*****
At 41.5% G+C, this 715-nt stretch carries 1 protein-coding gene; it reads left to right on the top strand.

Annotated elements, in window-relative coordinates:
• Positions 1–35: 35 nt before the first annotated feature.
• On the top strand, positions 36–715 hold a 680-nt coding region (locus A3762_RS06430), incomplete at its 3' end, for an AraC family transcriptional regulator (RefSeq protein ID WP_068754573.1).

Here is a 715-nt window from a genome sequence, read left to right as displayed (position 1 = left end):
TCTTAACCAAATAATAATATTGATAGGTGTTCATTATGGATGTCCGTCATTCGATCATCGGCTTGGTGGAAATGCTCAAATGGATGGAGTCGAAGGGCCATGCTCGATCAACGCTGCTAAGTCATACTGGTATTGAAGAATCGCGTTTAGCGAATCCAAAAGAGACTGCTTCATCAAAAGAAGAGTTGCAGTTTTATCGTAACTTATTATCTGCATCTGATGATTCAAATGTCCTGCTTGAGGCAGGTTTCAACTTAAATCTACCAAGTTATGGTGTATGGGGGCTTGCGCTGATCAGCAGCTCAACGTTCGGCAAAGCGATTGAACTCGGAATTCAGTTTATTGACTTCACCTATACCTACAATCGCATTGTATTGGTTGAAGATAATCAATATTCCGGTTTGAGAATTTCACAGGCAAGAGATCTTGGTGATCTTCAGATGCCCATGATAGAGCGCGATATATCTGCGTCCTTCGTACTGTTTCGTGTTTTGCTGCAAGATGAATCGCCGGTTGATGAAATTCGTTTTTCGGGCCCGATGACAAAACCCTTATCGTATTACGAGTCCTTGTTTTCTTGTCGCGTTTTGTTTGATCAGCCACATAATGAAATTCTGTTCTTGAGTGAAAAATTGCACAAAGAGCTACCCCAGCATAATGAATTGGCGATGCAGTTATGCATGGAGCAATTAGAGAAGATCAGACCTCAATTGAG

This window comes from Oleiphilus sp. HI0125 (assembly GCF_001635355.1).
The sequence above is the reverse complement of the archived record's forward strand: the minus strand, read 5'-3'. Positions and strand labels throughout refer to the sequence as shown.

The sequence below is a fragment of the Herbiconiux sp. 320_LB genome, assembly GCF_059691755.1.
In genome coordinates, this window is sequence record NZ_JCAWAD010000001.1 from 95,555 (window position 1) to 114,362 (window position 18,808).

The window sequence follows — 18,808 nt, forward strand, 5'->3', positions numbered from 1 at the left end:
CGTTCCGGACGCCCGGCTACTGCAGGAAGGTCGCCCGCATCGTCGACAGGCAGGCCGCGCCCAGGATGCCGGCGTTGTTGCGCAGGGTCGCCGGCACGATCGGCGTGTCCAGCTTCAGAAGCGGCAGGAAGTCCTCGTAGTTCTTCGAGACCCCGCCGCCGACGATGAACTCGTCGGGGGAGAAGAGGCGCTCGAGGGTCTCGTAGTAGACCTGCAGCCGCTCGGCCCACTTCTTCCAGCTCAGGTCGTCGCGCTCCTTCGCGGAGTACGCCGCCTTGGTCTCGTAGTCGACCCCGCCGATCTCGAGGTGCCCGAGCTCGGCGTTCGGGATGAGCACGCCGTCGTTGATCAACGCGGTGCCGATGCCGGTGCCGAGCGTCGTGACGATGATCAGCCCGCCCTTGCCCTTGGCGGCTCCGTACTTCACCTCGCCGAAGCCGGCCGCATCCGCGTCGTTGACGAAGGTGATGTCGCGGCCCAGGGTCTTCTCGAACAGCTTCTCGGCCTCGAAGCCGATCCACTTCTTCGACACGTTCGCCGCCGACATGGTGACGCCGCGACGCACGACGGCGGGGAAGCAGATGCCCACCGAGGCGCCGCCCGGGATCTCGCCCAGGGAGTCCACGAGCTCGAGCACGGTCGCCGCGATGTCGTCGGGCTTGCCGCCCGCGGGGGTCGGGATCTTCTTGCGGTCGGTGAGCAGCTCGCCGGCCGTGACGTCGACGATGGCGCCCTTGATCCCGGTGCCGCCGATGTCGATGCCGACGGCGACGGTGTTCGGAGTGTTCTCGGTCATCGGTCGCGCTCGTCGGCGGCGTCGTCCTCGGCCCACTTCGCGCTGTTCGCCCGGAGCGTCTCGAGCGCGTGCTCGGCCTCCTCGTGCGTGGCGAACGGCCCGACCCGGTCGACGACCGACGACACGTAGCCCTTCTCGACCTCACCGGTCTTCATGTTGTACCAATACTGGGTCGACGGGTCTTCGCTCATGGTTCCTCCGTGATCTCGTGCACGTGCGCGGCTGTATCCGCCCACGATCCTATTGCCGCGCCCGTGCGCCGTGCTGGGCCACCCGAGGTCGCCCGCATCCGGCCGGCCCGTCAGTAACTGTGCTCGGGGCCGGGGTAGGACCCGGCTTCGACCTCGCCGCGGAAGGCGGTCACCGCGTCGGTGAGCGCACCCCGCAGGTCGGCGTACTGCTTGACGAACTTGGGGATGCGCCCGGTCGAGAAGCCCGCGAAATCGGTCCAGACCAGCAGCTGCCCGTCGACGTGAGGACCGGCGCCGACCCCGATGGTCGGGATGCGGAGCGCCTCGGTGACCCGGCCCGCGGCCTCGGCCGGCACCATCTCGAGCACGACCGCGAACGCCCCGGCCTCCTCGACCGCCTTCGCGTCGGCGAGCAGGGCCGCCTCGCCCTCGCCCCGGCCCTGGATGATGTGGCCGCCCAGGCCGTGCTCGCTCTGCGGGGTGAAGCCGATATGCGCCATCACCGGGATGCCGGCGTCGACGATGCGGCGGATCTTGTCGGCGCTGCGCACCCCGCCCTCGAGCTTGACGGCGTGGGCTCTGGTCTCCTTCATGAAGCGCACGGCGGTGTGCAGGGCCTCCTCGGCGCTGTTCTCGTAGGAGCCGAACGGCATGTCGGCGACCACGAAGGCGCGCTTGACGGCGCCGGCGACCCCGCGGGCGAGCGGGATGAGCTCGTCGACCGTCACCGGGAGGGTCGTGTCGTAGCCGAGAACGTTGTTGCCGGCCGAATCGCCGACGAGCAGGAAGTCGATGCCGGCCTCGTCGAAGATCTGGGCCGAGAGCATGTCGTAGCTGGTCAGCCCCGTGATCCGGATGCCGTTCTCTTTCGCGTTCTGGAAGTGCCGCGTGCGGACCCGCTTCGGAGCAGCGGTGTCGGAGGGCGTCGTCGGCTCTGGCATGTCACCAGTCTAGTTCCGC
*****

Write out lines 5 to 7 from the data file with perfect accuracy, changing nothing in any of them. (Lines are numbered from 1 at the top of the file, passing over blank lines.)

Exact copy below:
Here is a 715-nt window from a genome sequence, read left to right as displayed (position 1 = left end):
TCTTAACCAAATAATAATATTGATAGGTGTTCATTATGGATGTCCGTCATTCGATCATCGGCTTGGTGGAAATGCTCAAATGGATGGAGTCGAAGGGCCATGCTCGATCAACGCTGCTAAGTCATACTGGTATTGAAGAATCGCGTTTAGCGAATCCAAAAGAGACTGCTTCATCAAAAGAAGAGTTGCAGTTTTATCGTAACTTATTATCTGCATCTGATGATTCAAATGTCCTGCTTGAGGCAGGTTTCAACTTAAATCTACCAAGTTATGGTGTATGGGGGCTTGCGCTGATCAGCAGCTCAACGTTCGGCAAAGCGATTGAACTCGGAATTCAGTTTATTGACTTCACCTATACCTACAATCGCATTGTATTGGTTGAAGATAATCAATATTCCGGTTTGAGAATTTCACAGGCAAGAGATCTTGGTGATCTTCAGATGCCCATGATAGAGCGCGATATATCTGCGTCCTTCGTACTGTTTCGTGTTTTGCTGCAAGATGAATCGCCGGTTGATGAAATTCGTTTTTCGGGCCCGATGACAAAACCCTTATCGTATTACGAGTCCTTGTTTTCTTGTCGCGTTTTGTTTGATCAGCCACATAATGAAATTCTGTTCTTGAGTGAAAAATTGCACAAAGAGCTACCCCAGCATAATGAATTGGCGATGCAGTTATGCATGGAGCAATTAGAGAAGATCAGACCTCAATTGAG

This window comes from Oleiphilus sp. HI0125 (assembly GCF_001635355.1).